Notwithstanding Canada's determined efforts to conclude FIPAs over the past few years, it was one of the last OECD countries to ratify the Convention on the Settlement of Investment Disputes between States and Nationals of other States (12) (ICSID Convention). (13) Consistent with its strategy to create investment opportunities for Canadian businesses abroad and given its recent success in concluding FIPAs and FTAs, Canada's ratification of the ICSID Convention in late 2013 was inevitable. That development has been heralded by some members of the Canadian legal community as providing greater certainty for Canadian investors abroad by providing for an investment law dispute resolution process contained entirely within the ICSID Convention. (14) At the same time others have cautioned against viewing Canada's ratification of the ICSID Convention as a panacea for Canadian investors, noting that the ICSID annulment procedure also has its own risks. (15)

This controversy is particularly meaningful in the context of disputes commenced under Chapter eleven of the North American Free Trade Agreement (16) (NAFTA). As discussed in further detail below, Canadian courts have been engaged as actors potentially impacting NAFTA Chapter eleven arbitration in circumstances where the parties to an investment dispute have designated a Canadian locale as the seat for the arbitration. To date, there have been five challenges to NAFTA Chapter eleven panel decisions heard by Canadian courts (collectively the NAFTA Chapter eleven cases). (17) In the wake of Canada's ratification of the ICSID Convention, this paper explores the role Canadian courts have played in those disputes.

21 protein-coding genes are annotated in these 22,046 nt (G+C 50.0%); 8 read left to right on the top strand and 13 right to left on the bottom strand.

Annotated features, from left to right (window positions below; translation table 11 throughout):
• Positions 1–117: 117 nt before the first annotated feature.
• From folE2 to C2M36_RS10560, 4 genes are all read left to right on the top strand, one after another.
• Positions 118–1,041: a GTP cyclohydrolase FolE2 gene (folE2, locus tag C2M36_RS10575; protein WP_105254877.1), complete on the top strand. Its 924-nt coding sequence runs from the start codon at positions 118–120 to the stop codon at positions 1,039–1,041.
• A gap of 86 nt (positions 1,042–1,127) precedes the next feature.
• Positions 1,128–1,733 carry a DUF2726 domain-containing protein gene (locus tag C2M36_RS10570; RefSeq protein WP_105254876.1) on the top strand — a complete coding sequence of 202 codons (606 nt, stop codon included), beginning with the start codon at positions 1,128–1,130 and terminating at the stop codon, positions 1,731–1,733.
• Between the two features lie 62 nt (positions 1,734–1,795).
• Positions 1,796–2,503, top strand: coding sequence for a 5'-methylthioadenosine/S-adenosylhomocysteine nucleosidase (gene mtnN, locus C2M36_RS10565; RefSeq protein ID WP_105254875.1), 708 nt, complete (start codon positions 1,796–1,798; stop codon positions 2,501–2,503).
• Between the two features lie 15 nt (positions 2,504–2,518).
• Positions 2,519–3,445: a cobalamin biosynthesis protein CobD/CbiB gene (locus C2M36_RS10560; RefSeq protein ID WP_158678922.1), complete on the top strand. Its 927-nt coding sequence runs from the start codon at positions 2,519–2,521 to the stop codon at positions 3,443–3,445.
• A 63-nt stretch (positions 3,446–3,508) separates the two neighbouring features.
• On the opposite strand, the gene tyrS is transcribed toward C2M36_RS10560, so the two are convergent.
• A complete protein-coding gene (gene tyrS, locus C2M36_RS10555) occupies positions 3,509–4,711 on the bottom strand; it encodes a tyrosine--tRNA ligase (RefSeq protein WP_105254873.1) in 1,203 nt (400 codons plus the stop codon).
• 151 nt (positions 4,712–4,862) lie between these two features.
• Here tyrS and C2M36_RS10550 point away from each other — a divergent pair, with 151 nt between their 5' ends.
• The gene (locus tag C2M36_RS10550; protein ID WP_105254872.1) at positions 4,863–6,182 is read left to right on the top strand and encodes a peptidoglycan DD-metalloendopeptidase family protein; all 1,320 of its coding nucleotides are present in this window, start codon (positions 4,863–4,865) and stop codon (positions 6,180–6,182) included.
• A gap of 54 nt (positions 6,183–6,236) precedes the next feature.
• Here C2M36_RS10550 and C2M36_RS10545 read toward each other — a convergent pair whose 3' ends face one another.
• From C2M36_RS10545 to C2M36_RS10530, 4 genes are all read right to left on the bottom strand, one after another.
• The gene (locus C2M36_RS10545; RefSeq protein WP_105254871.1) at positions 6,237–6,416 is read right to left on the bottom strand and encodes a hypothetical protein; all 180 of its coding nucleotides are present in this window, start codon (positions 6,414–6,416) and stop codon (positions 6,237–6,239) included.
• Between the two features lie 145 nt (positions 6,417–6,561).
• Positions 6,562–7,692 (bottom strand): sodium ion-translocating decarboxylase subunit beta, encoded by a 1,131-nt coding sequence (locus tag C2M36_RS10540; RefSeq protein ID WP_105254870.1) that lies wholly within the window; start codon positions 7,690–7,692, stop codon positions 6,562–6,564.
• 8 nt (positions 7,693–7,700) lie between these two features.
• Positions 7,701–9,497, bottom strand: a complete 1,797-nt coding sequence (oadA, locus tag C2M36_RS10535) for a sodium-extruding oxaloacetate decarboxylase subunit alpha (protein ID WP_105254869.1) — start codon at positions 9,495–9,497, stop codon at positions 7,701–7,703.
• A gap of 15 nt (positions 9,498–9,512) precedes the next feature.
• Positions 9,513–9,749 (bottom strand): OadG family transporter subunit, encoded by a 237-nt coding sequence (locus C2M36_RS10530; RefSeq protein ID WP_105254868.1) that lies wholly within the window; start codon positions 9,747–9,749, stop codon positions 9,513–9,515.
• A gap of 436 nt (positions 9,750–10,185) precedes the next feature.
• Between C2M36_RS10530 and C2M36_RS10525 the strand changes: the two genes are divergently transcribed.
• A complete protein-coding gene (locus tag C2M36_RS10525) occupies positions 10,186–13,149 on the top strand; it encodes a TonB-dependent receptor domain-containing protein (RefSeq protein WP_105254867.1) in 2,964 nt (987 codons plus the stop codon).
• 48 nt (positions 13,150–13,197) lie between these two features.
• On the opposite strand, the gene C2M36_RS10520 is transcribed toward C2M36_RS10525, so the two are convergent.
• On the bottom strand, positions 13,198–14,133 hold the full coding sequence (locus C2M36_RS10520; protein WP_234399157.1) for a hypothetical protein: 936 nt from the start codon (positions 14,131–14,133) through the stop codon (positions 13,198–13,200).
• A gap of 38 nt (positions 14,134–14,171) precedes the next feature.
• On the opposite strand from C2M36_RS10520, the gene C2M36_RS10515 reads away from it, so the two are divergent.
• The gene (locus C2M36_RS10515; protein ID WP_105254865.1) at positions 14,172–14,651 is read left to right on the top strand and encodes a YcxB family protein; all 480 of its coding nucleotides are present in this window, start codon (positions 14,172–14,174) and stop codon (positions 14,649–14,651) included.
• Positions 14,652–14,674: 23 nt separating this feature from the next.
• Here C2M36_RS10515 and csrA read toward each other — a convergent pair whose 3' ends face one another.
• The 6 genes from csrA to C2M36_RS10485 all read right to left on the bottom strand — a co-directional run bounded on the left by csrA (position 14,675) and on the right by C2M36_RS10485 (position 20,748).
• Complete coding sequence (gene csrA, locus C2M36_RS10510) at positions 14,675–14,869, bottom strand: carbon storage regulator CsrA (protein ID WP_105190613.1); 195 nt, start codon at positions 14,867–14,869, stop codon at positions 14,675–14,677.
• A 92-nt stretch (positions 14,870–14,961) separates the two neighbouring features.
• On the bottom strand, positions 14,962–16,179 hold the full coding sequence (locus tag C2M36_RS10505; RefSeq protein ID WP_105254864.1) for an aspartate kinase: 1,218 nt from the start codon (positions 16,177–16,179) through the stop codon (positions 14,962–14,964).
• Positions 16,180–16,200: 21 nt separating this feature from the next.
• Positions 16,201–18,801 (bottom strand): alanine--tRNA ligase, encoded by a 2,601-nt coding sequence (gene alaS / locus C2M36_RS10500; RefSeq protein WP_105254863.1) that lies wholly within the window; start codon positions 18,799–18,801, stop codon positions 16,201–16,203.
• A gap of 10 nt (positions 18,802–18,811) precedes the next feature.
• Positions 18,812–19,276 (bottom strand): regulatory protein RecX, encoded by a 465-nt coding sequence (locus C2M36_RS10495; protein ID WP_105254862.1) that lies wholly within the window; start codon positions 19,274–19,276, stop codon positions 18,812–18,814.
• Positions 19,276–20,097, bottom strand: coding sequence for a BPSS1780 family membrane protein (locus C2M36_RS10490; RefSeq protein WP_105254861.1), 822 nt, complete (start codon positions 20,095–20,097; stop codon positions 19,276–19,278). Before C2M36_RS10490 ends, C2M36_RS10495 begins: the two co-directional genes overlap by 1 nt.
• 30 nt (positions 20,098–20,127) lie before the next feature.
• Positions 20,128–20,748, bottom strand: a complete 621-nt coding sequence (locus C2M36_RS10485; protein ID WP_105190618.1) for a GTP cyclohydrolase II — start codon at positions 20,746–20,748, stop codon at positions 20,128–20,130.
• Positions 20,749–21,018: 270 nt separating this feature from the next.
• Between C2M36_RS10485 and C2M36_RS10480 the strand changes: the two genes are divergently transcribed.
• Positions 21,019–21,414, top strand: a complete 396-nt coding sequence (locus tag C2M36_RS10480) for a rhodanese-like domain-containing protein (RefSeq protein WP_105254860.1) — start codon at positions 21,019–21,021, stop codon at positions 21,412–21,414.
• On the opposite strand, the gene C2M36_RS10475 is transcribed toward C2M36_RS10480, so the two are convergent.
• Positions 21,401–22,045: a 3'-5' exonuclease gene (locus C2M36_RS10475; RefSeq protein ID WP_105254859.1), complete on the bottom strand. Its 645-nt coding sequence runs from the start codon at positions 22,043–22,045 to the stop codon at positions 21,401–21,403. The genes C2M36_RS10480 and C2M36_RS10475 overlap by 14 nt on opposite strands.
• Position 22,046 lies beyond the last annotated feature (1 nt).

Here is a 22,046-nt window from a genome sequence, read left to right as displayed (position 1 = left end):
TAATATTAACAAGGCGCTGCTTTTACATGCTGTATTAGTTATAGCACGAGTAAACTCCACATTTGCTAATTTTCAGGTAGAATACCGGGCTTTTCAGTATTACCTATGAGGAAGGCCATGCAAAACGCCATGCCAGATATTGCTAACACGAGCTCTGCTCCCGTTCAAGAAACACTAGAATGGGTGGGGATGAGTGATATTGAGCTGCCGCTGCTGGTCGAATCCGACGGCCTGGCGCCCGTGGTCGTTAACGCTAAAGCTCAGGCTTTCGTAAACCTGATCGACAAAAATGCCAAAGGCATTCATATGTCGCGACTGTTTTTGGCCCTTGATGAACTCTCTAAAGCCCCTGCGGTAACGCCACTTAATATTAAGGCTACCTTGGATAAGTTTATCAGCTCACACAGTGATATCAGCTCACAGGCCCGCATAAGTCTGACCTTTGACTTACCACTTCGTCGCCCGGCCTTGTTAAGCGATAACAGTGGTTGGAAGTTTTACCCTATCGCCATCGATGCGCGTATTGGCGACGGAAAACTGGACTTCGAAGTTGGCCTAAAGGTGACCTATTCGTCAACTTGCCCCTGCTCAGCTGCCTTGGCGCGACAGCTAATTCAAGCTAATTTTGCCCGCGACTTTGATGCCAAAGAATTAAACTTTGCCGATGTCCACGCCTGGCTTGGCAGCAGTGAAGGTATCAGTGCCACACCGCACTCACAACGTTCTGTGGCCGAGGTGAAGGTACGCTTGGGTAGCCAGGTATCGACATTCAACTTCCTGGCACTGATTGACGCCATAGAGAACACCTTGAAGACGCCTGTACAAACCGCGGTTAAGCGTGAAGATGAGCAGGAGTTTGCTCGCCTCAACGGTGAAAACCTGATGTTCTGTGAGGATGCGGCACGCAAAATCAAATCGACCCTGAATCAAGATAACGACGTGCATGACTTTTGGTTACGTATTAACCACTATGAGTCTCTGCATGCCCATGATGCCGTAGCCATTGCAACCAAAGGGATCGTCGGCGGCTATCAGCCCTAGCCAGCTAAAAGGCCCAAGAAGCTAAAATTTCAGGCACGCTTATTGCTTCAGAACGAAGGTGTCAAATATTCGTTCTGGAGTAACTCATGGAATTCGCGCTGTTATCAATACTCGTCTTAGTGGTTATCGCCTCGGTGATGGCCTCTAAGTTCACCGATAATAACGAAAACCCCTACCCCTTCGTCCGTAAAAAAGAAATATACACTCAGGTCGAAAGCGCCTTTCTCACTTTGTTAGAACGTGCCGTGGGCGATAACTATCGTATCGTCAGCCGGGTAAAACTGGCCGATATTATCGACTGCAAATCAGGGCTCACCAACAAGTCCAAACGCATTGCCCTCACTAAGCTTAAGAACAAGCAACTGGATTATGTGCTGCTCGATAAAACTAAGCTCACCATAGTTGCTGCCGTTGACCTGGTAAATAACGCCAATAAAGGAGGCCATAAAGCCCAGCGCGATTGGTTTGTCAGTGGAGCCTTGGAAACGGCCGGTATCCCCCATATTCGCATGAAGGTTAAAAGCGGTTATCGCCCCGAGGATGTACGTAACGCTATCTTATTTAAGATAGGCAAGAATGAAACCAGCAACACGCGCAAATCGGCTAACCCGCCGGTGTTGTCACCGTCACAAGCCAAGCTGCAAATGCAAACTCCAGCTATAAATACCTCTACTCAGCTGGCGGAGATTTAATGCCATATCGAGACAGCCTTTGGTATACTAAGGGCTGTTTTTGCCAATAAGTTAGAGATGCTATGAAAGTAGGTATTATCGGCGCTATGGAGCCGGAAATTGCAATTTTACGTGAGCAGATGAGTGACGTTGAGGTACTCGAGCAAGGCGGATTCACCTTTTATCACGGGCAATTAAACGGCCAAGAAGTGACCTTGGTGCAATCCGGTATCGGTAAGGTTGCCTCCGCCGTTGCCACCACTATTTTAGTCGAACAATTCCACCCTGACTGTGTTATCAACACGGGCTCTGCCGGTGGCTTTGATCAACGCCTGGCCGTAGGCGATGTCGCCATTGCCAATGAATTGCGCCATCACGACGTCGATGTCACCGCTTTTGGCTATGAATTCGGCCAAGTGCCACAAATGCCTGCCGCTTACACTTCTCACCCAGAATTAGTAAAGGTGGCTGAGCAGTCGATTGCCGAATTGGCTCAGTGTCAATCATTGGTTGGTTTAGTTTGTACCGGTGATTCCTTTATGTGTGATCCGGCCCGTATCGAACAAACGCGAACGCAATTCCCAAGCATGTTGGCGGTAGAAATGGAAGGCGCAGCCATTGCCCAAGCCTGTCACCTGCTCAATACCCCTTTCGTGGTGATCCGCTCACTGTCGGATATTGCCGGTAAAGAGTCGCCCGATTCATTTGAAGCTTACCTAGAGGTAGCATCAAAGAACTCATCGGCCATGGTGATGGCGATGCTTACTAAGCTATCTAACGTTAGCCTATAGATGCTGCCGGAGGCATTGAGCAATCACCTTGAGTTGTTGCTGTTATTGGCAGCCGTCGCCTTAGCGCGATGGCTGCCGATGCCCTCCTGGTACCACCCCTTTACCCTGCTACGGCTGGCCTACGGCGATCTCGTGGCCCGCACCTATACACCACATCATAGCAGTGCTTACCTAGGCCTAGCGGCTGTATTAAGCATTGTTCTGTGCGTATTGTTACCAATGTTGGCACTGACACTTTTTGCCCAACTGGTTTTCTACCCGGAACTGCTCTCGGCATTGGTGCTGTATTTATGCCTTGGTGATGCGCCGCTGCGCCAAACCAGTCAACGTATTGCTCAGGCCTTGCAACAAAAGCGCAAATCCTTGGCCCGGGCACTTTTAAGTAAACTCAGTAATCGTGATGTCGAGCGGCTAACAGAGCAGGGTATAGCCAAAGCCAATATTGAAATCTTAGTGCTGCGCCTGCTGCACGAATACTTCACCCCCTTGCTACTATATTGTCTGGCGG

There are six parts to this paper. Following this introduction, Part two provides a brief discussion of international investment law and in particular the review process of NAFTA Chapter eleven tribunal decisions. Part three introduces the current debate over the legitimacy in international investment law. Part four reviews the NAFTA Chapter eleven cases. Part five discusses how Canadian courts have been a legitimizing and de-legitimizing force in the context of NAFTA Chapter eleven panel decisions. And part six provides this paper's conclusions.